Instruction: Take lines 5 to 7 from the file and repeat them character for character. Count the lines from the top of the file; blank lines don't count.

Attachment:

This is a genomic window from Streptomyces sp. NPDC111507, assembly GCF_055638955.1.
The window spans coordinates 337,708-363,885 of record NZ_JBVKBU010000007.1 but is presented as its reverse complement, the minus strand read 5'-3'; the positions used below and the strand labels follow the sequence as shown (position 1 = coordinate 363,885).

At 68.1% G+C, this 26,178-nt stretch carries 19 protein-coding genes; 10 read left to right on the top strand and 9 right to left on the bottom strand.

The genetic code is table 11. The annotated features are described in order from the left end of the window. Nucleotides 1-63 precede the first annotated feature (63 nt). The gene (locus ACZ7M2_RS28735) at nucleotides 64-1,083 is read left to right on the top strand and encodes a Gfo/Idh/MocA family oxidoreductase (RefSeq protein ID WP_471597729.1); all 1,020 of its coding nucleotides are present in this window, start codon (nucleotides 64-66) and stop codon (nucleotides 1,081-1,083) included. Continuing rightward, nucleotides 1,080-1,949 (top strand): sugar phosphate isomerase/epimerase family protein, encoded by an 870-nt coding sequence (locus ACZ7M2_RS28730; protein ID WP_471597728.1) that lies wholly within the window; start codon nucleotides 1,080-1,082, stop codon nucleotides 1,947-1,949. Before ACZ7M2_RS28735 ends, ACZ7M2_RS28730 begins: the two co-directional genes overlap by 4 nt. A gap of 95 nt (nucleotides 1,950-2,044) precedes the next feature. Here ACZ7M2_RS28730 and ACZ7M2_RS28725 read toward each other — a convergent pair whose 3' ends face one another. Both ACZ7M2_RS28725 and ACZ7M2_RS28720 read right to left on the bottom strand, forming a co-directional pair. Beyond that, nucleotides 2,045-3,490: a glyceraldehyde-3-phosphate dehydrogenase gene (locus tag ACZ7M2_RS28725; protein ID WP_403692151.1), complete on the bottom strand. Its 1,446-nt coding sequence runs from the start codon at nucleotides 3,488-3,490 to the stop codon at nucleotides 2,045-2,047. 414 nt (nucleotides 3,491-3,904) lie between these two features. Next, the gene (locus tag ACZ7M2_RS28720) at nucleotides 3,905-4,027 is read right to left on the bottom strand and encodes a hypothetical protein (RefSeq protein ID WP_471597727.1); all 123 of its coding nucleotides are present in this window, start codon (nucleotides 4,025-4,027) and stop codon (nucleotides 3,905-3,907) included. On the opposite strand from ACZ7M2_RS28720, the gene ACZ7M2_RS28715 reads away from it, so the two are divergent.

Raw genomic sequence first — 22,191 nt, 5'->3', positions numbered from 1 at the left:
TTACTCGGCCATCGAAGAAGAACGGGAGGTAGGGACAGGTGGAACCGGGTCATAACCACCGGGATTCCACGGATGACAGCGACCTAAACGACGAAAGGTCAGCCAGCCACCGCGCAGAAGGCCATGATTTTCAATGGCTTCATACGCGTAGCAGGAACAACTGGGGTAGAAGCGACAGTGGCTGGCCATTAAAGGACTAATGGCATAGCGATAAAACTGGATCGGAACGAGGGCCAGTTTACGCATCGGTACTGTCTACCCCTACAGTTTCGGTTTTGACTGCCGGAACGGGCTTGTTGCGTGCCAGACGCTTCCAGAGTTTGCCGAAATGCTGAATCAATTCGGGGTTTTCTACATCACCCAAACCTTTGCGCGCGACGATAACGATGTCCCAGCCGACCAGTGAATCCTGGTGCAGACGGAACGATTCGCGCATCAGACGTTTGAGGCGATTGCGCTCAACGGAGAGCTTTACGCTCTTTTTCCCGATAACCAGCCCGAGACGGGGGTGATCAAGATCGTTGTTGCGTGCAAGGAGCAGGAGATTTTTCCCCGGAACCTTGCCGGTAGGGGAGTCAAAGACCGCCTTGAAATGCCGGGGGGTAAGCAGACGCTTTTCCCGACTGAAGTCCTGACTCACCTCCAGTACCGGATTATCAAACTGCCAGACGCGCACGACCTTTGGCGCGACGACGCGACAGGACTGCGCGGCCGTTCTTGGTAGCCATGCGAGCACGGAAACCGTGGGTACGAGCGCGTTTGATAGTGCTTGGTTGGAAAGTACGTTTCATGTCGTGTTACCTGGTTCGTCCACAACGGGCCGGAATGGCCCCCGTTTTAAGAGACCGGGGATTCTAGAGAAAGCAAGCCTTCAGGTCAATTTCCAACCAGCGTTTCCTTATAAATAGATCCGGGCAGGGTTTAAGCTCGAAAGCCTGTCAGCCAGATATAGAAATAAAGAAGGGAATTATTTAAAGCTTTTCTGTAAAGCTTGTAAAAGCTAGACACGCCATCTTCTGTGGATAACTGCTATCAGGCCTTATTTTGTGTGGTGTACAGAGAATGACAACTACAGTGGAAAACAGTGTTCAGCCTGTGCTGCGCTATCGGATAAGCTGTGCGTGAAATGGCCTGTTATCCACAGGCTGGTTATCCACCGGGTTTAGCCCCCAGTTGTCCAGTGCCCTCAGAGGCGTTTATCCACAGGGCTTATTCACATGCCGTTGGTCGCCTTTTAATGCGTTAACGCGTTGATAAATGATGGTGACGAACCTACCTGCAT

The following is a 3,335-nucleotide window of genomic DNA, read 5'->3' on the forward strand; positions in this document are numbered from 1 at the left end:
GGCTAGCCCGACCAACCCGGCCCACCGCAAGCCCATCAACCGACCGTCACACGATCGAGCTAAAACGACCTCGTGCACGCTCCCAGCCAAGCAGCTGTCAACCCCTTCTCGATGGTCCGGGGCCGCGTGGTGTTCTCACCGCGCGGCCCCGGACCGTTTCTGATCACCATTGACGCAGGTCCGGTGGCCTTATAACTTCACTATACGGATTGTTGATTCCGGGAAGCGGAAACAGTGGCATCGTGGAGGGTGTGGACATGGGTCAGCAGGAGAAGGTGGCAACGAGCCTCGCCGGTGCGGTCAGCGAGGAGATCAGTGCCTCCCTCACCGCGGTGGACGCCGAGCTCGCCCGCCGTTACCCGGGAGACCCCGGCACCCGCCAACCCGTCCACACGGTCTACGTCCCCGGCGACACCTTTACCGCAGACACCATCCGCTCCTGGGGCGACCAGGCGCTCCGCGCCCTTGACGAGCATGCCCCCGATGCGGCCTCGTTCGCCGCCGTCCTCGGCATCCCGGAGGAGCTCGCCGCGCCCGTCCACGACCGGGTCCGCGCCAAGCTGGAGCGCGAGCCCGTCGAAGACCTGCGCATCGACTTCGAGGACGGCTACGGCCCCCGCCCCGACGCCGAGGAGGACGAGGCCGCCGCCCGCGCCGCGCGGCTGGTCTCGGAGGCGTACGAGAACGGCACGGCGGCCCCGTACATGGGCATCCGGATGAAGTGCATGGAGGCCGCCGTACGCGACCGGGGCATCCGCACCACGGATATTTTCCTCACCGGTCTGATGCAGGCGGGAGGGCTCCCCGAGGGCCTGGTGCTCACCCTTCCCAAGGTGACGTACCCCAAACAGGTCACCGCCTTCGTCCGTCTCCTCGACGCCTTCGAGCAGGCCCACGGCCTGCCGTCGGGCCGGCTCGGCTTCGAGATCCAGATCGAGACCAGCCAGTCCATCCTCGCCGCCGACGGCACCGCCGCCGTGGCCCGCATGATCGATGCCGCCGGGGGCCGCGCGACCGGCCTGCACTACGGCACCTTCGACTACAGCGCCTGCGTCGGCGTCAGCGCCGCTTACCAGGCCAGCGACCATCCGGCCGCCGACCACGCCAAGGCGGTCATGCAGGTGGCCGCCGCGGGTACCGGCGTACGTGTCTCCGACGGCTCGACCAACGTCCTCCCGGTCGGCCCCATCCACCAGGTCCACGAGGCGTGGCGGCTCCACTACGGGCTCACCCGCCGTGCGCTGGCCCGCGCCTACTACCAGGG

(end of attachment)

Raw genomic sequence first — 22,191 nt, 5'->3', positions numbered from 1 at the left:
TTACTCGGCCATCGAAGAAGAACGGGAGGTAGGGACAGGTGGAACCGGGTCATAACCACCGGGATTCCACGGATGACAGCGACCTAAACGACGAAAGGTCAGCCAGCCACCGCGCAGAAGGCCATGATTTTCAATGGCTTCATACGCGTAGCAGGAACAACTGGGGTAGAAGCGACAGTGGCTGGCCATTAAAGGACTAATGGCATAGCGATAAAACTGGATCGGAACGAGGGCCAGTTTACGCATCGGTACTGTCTACCCCTACAGTTTCGGTTTTGACTGCCGGAACGGGCTTGTTGCGTGCCAGACGCTTCCAGAGTTTGCCGAAATGCTGAATCAATTCGGGGTTTTCTACATCACCCAAACCTTTGCGCGCGACGATAACGATGTCCCAGCCGACCAGTGAATCCTGGTGCAGACGGAACGATTCGCGCATCAGACGTTTGAGGCGATTGCGCTCAACGGAGAGCTTTACGCTCTTTTTCCCGATAACCAGCCCGAGACGGGGGTGATCAAGATCGTTGTTGCGTGCAAGGAGCAGGAGATTTTTCCCCGGAACCTTGCCGGTAGGGGAGTCAAAGACCGCCTTGAAATGCCGGGGGGTAAGCAGACGCTTTTCCCGACTGAAGTCCTGACTCACCTCCAGTACCGGATTATCAAACTGCCAGACGCGCACGACCTTTGGCGCGACGACGCGACAGGACTGCGCGGCCGTTCTTGGTAGCCATGCGAGCACGGAAACCGTGGGTACGAGCGCGTTTGATAGTGCTTGGTTGGAAAGTACGTTTCATGTCGTGTTACCTGGTTCGTCCACAACGGGCCGGAATGGCCCCCGTTTTAAGAGACCGGGGATTCTAGAGAAAGCAAGCCTTCAGGTCAATTTCCAACCAGCGTTTCCTTATAAATAGATCCGGGCAGGGTTTAAGCTCGAAAGCCTGTCAGCCAGATATAGAAATAAAGAAGGGAATTATTTAAAGCTTTTCTGTAAAGCTTGTAAAAGCTAGACACGCCATCTTCTGTGGATAACTGCTATCAGGCCTTATTTTGTGTGGTGTACAGAGAATGACAACTACAGTGGAAAACAGTGTTCAGCCTGTGCTGCGCTATCGGATAAGCTGTGCGTGAAATGGCCTGTTATCCACAGGCTGGTTATCCACCGGGTTTAGCCCCCAGTTGTCCAGTGCCCTCAGAGGCGTTTATCCACAGGGCTTATTCACATGCCGTTGGTCGCCTTTTAATGCGTTAACGCGTTGATAAATGATGGTGACGAACCTACCTGCAT

The following is a 3,335-nucleotide window of genomic DNA, read 5'->3' on the forward strand; positions in this document are numbered from 1 at the left end: